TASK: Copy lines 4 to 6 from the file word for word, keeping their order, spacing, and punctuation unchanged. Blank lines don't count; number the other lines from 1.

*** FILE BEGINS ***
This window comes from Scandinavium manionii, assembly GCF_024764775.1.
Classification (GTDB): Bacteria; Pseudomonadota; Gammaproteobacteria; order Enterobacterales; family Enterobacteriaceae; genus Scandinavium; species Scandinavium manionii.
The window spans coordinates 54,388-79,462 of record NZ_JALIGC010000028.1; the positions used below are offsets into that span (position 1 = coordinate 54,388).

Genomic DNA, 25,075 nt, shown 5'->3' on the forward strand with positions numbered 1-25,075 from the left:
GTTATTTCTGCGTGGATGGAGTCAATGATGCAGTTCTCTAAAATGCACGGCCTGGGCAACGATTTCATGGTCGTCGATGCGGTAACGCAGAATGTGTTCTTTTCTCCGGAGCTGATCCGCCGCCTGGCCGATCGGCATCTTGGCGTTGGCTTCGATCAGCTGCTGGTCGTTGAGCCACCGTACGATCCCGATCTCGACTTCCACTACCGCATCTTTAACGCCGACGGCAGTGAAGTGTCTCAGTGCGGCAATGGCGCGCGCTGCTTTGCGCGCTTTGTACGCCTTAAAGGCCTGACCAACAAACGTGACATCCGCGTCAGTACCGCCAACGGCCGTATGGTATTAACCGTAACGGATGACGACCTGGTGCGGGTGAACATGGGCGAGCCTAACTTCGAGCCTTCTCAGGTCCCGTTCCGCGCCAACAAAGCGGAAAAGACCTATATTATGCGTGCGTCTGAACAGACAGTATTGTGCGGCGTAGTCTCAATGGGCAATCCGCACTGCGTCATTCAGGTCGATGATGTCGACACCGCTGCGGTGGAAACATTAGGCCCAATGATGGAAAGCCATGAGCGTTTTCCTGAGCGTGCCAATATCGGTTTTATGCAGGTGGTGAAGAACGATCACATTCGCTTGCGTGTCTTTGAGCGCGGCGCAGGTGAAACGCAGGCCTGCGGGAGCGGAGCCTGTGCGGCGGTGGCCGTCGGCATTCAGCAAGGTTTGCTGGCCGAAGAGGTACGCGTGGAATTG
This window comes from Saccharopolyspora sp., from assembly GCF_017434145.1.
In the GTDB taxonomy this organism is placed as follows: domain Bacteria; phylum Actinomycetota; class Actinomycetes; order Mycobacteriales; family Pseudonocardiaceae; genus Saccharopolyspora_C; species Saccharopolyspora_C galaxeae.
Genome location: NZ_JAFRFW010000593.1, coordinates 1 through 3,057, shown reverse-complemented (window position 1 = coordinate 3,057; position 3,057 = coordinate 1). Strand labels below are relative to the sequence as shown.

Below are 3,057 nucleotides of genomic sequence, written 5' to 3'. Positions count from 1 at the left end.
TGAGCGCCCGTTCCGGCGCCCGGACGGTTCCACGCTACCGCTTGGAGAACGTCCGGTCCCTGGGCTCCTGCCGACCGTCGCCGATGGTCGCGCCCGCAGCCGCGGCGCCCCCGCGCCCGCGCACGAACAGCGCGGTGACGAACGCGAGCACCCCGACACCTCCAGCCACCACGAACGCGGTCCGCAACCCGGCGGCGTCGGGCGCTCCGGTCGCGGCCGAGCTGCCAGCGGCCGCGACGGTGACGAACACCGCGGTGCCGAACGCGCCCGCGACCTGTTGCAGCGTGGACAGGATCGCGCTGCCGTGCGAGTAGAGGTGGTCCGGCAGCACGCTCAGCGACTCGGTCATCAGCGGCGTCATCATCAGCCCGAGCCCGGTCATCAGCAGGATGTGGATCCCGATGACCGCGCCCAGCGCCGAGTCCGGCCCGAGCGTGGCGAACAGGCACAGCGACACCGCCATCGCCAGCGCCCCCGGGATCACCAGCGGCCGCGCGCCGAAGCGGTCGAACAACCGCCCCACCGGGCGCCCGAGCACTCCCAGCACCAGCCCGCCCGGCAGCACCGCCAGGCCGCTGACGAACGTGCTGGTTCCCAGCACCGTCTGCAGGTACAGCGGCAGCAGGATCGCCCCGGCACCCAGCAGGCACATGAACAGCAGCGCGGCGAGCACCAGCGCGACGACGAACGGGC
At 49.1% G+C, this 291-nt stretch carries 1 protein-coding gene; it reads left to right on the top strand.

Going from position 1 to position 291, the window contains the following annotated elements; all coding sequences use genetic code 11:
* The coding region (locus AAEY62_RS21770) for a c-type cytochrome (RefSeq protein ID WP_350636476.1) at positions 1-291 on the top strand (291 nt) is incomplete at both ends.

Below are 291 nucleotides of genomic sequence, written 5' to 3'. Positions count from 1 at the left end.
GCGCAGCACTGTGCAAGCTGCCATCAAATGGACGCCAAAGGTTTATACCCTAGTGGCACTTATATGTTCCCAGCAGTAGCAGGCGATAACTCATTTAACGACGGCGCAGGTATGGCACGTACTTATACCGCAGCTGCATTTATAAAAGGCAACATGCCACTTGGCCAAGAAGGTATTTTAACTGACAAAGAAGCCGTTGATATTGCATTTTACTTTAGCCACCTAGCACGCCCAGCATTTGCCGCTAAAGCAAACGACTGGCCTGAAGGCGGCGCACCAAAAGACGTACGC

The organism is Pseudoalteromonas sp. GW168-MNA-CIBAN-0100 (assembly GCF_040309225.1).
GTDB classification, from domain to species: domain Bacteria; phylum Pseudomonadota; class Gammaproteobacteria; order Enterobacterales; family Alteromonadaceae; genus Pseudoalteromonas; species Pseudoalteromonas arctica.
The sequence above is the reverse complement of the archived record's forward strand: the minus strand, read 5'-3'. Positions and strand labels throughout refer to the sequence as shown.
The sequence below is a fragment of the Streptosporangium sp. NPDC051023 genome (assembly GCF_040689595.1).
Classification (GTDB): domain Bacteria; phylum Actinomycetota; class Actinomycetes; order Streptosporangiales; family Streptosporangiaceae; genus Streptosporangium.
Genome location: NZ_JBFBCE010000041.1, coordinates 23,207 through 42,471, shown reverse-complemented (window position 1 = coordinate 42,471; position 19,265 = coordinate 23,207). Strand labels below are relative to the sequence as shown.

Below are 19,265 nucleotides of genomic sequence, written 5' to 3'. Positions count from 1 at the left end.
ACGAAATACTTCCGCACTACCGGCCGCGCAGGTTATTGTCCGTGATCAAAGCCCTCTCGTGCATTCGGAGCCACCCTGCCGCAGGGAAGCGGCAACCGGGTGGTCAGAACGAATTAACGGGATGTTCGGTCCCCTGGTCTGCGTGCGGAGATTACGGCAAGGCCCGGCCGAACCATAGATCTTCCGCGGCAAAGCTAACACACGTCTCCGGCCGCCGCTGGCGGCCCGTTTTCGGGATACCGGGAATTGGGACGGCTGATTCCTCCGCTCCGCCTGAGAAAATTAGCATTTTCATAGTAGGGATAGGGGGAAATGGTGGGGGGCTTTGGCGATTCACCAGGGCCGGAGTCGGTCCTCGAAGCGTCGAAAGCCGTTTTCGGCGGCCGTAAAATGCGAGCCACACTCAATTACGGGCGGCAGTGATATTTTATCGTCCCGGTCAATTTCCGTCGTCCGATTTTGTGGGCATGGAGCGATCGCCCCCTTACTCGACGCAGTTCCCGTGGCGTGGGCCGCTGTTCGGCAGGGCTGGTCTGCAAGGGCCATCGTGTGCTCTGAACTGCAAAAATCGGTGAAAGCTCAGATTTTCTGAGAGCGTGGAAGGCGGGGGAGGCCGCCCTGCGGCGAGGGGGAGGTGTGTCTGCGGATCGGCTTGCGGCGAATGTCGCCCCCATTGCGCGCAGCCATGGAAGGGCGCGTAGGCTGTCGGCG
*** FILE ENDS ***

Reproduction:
Genomic DNA, 25,075 nt, shown 5'->3' on the forward strand with positions numbered 1-25,075 from the left:
GTTATTTCTGCGTGGATGGAGTCAATGATGCAGTTCTCTAAAATGCACGGCCTGGGCAACGATTTCATGGTCGTCGATGCGGTAACGCAGAATGTGTTCTTTTCTCCGGAGCTGATCCGCCGCCTGGCCGATCGGCATCTTGGCGTTGGCTTCGATCAGCTGCTGGTCGTTGAGCCACCGTACGATCCCGATCTCGACTTCCACTACCGCATCTTTAACGCCGACGGCAGTGAAGTGTCTCAGTGCGGCAATGGCGCGCGCTGCTTTGCGCGCTTTGTACGCCTTAAAGGCCTGACCAACAAACGTGACATCCGCGTCAGTACCGCCAACGGCCGTATGGTATTAACCGTAACGGATGACGACCTGGTGCGGGTGAACATGGGCGAGCCTAACTTCGAGCCTTCTCAGGTCCCGTTCCGCGCCAACAAAGCGGAAAAGACCTATATTATGCGTGCGTCTGAACAGACAGTATTGTGCGGCGTAGTCTCAATGGGCAATCCGCACTGCGTCATTCAGGTCGATGATGTCGACACCGCTGCGGTGGAAACATTAGGCCCAATGATGGAAAGCCATGAGCGTTTTCCTGAGCGTGCCAATATCGGTTTTATGCAGGTGGTGAAGAACGATCACATTCGCTTGCGTGTCTTTGAGCGCGGCGCAGGTGAAACGCAGGCCTGCGGGAGCGGAGCCTGTGCGGCGGTGGCCGTCGGCATTCAGCAAGGTTTGCTGGCCGAAGAGGTACGCGTGGAATTG
This window comes from Saccharopolyspora sp., from assembly GCF_017434145.1.